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How to secure switches and routers: security-in-depth philosophy marries traditional network security technologies with implementations. (Special Focus: local area networks).

Traditional network security technologies tend to focus on securing the perimeter with intrusion detection systems, antivirus software and firewalls. What about the security from within? The network infrastructure-switches and routers--can play a crucial role in network security.

Security should exist between each of a networks' seven layers (OSI Layers 1-7). A layered approach to network security allows the creation of multiple layers of defense around key assets. Many switches and routers come with a rich set of security features. Knowing what they are, why they should be activated, and how they should be deployed can result in security where a breech in one layer does not compromise the entire network.

Security-by-default is how switches and routers should be designed. They must be shipped from the factory in secure configurations. Only the configuration options that are required to get the unit operational should be active. All other options should be turned off. This reduces the number of exploitable options and eliminates the possibility of the administrator not knowing which default features need to be turned off.

Forced default passwords should change upon initial login. Password aging options and limits on the number of login attempts should be enforced. Passwords should be stored in encrypted format. Hidden accounts (e.g., maintenance accounts and backdoors) must not exist. The switches and routers must default to a secure state during a unit failure, a planned or unplanned power shutdown, during hot or cold boots, system rollovers, or software/firmware/hardware upgrades.

Devices must be able to recover automatically after these events without compromising security. For reliable logging and forensic details, network devices must be able to rely on a secure and accurate time source, like the network time protocol. Forcing the change of public simple network management protocol (SNMP) community string names is also a prudent policy.


To assist with availability, switches and routers should be able to withstand denial of service (DOS) attacks, and remain operational during a direct attack. Ideally, they should be able to take corrective action when attacked (i.e., block the source address and service port). Each event should result in an immediate response and create a secure log of the DoS activity. Switches and routers should also be designed to recognize and respond to worm attacks.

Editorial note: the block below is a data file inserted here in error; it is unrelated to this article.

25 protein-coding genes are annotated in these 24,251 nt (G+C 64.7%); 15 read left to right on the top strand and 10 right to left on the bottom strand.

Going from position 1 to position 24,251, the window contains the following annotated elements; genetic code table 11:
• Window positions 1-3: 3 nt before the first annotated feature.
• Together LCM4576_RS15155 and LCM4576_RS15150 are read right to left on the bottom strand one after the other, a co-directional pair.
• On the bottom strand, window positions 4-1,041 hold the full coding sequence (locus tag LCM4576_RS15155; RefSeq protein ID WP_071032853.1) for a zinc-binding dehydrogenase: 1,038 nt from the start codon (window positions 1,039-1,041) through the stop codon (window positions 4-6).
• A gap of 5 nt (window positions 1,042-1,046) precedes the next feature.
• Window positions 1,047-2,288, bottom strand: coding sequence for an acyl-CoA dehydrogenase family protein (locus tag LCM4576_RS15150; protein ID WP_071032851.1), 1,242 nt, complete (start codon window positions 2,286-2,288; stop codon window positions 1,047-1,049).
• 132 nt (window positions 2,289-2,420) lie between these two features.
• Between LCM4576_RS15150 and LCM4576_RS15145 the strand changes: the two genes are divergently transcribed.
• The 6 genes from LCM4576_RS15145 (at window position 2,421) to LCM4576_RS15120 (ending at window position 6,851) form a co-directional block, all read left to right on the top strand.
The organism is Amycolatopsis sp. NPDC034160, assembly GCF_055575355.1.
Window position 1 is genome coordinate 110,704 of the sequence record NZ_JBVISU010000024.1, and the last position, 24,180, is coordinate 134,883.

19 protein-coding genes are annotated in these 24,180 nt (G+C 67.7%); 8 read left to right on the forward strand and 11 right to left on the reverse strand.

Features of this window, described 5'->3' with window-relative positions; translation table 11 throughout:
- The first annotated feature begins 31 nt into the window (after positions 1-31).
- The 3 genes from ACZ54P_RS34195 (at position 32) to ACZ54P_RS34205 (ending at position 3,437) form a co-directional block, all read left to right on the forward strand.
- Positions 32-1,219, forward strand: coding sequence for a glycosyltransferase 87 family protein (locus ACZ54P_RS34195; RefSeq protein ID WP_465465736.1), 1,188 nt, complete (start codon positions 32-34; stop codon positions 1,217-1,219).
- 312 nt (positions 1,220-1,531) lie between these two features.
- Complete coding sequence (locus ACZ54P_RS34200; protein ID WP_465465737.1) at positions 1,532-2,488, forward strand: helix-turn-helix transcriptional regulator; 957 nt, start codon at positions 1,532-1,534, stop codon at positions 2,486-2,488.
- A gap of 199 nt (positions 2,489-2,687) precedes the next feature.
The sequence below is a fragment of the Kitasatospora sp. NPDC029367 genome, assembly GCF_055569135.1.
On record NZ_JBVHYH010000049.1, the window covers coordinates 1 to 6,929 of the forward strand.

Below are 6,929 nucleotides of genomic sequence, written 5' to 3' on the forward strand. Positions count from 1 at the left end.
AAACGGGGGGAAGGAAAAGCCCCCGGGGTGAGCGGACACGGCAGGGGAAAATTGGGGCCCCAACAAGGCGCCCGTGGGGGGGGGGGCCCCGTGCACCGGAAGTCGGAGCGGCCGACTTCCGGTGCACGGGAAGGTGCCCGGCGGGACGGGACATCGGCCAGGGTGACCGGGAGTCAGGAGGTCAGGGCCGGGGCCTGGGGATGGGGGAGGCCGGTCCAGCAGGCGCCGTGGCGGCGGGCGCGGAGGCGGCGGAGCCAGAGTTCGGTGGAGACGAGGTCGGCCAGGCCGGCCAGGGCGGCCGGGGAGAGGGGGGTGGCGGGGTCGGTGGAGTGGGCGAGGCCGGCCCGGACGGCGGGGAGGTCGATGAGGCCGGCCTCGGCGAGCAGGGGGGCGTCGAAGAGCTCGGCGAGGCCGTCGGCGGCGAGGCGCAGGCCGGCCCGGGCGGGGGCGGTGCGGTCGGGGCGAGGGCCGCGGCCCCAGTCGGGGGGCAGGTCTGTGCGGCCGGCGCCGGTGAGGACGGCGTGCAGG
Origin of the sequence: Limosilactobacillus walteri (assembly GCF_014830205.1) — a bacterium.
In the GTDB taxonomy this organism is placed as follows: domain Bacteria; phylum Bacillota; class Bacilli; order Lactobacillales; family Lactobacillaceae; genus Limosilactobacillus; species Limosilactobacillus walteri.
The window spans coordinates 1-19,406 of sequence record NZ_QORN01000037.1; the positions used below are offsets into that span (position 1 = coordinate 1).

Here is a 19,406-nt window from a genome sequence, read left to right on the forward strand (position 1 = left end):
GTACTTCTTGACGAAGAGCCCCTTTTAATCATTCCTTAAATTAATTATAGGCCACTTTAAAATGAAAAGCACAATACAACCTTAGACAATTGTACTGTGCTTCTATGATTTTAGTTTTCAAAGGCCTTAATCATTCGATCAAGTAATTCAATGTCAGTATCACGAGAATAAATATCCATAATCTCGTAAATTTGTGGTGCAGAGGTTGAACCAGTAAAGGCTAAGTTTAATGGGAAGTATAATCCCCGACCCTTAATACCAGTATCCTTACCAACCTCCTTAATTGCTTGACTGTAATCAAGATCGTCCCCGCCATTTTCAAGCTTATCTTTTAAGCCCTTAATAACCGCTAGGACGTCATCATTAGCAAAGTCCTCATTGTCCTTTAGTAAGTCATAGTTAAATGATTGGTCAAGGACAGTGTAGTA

Vulnerabilities can surface in the code used in the switches and routers, such as FTP, HTTP, telnet or Secure Shell (SSH). To minimize the impact of such vulnerabilities, the switch and router vendor should have a proactive process to address the vulnerabilities as they are discovered and reported. The vulnerabilities must be defined, workaround or configuration details delineated, and patches/fixes planned, created, tested and deployed.

Role-based management gives each administrator the minimum level of permissions required to perform his responsibilities. It allows organizations to implement policies based on separation of duties, providing checks and balances within the realm of network administration.

Trusted host implementations can limit management access to the switches and routers. Administrative privilege can be granted to those management devices or trusted hosts that have been pre-authorized. For example, administrative control can be provided to specific IP addresses and specific TCP/ UDP services.

The best way to control the identity of the administrator and the privileges allocated to that individual is to authenticate an administrator prior to granting access. This can be done through authentication, authorization and accounting (AAA) servers, such as remote authentication dial-in user service (RADIUS), terminal access controller access control system+ (TACACS+) or lightweight directory access protocol (LDAP) directory servers. AAA servers can also be supplemented by strong authentication techniques.


In many cases, the router or switch that needs to be managed is remote from the actual administrator; often it is only accessible over public networks. To secure the management traffic between client/administrator and target network device, encrypting protocols are required. SSH is the de facto standard for all remote command line configurations and file transfers. For Web-based management, using secure socket layer (SSL) or transport layer security (TLS) secures HTTP traffic. LDAP is often the protocol of choice for policy communication, and SSL/TLS secures this traffic.

SNMP is used to discover, monitor and configure networking devices. The secure implementation of SNMP version 3 is essential to ensure confidential and authenticated communications.